Review and Analysis of Recital by Nicholas E. Limansky
From Yma Sumac - The Art Behind the Legend
used with permission - all rights reserved, © Nicholas E. Limansky
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Probably the most interesting aspect of this disk is that it shows how different Yma and her music were in front of an audience rather than in a recording studio. Not only is her singing different but also the "sound" of her music. One clearly begins to understand the reasons for the problems that arose for the group once the recordings were released.
All the selections are of interest. It should be mentioned, however, that the selections on [album] are placed differently from where they would have appeared during a concert. For those interested in recreating a Sumac concert [on the Live in Russia CD] I suggest reprogramming your CD player. The following is a possible sequence which basically duplicates programs given in the 1950s. (The numbers preceding the pieces are their position on the CD.)
2 Wambra (orchestra)
3 Ataypura (Sumac)
4 Montana (Sumac)
6 Kuyaway (Sumac)
8 Serenata India (orchestra)
5 Supay Taki (Sumac)
9 Goomba Boomba (Sumac)
11 Llama Caravan (orchestra)
10 Cueca Chilena (Yma-Moises)
7 Hori Canastitay (Yma-Moises)
1 Taita Inty (Yma-Moises)
13 Chuncho (Yma-Moises)
12 Marinera (everyone - encore)
Listened to this way one gets a pretty good idea of what a Sumac concert was like. This is especially important since Moises was extremely particular about the placement of Yma's songs during a concert.
The selections are well done with verve and secure vocalism throughout multiple octaves. Although none of them exhibit the outrageous elan of the early 1950s recordings, they are indispensable for showing Yma in front of an audience.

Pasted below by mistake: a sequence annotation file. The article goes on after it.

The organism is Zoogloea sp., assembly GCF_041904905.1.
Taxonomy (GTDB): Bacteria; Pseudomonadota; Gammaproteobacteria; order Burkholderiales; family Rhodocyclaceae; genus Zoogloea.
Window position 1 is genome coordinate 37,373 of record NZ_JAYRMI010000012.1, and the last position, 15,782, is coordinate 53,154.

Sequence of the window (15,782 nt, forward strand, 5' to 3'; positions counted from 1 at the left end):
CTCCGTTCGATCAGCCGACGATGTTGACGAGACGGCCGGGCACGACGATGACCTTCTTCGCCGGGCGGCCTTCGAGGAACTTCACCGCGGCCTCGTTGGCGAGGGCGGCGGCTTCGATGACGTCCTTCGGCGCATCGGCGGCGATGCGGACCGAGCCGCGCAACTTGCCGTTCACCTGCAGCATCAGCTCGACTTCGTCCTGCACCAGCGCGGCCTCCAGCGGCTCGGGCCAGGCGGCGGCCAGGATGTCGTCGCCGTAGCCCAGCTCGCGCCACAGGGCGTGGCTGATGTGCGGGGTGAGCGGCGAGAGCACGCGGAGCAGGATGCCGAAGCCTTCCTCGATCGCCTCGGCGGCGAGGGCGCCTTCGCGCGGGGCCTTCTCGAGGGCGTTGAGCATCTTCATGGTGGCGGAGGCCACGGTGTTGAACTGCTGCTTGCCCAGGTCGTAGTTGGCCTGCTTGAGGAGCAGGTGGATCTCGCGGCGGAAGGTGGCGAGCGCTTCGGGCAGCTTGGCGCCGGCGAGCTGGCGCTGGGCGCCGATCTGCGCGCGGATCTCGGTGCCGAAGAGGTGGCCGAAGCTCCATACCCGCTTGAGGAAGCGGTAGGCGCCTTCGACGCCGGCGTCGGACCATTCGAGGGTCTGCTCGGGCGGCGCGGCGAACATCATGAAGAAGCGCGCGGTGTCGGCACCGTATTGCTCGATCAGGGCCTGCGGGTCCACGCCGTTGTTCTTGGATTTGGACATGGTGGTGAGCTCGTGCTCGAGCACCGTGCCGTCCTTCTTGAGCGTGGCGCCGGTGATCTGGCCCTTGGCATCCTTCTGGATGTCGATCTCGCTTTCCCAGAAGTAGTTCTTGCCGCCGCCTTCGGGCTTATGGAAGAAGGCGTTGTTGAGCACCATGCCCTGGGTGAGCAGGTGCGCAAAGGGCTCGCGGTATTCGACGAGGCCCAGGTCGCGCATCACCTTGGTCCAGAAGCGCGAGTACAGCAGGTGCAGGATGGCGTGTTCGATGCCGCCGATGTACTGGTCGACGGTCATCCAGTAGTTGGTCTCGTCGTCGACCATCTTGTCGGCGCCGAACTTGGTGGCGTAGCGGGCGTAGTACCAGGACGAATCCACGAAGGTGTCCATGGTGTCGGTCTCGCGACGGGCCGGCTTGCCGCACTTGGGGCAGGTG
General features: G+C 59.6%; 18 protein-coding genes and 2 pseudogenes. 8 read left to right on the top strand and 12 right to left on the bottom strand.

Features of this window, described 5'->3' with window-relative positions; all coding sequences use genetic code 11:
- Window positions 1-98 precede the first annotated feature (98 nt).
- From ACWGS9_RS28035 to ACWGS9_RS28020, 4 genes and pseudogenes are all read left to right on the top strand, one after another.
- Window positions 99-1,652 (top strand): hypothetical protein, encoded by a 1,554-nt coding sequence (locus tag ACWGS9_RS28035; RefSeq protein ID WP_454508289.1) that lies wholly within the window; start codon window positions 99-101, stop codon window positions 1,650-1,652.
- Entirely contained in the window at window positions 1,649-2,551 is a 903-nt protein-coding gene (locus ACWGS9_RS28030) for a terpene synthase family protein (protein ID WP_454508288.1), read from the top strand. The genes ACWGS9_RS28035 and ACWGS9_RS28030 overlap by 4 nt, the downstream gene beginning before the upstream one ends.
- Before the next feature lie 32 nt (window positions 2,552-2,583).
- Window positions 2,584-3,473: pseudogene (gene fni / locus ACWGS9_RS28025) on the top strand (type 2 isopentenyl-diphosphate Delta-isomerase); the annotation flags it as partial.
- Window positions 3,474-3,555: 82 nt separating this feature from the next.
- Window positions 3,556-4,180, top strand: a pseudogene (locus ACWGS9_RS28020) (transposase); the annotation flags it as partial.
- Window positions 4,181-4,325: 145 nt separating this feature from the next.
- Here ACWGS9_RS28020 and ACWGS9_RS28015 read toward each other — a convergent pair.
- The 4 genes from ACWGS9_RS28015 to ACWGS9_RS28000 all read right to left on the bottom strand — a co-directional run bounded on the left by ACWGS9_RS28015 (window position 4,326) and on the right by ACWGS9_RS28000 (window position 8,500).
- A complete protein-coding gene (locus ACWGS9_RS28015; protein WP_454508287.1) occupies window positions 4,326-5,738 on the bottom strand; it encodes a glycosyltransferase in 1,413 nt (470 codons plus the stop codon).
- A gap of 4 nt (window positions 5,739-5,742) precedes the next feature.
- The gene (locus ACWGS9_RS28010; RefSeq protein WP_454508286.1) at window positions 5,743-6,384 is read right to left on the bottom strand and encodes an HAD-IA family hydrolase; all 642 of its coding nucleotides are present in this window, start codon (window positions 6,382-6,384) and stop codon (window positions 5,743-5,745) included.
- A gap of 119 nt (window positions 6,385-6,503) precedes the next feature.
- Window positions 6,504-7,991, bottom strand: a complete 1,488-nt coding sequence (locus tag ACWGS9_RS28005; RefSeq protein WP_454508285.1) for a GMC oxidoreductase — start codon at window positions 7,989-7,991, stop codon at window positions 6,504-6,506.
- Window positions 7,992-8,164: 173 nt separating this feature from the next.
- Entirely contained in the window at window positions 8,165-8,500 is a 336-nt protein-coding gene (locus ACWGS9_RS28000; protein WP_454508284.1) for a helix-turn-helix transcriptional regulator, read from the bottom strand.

Additional notes: recorded during a live show in Bucharest, Romania in 1961, this album was first released on both the 10" and 12" LP formats under the Recital name in Romania on the Electrecord label. It was later reissued on CD as Live in Russia on the Elect label, which was a label that did not exist and was a play on words of Electrecond. The Live in Russia CD reissue is considered to be bootleg but a legitimate reissue was released in November 2006 that not only has the tracks rearranged into an order that more closely matches the live performance but it also contains a previously unreleased track. Besides having fewer tracks, the 10" LP had spoken intros in Romanian on a number of them that were missing from the CD reissue some of the 12" LP releases. Some 12" LP issues also had the voice intros but they were missing on others. There was at least one additional instrumental track released as a single that was not on any of these issues except for the 2006 and 2013 CD reissues.
The bracketed text in the review indicates edits made by the Web master, added mainly to make it more generic for both the vinyl and Compact Disc issues.
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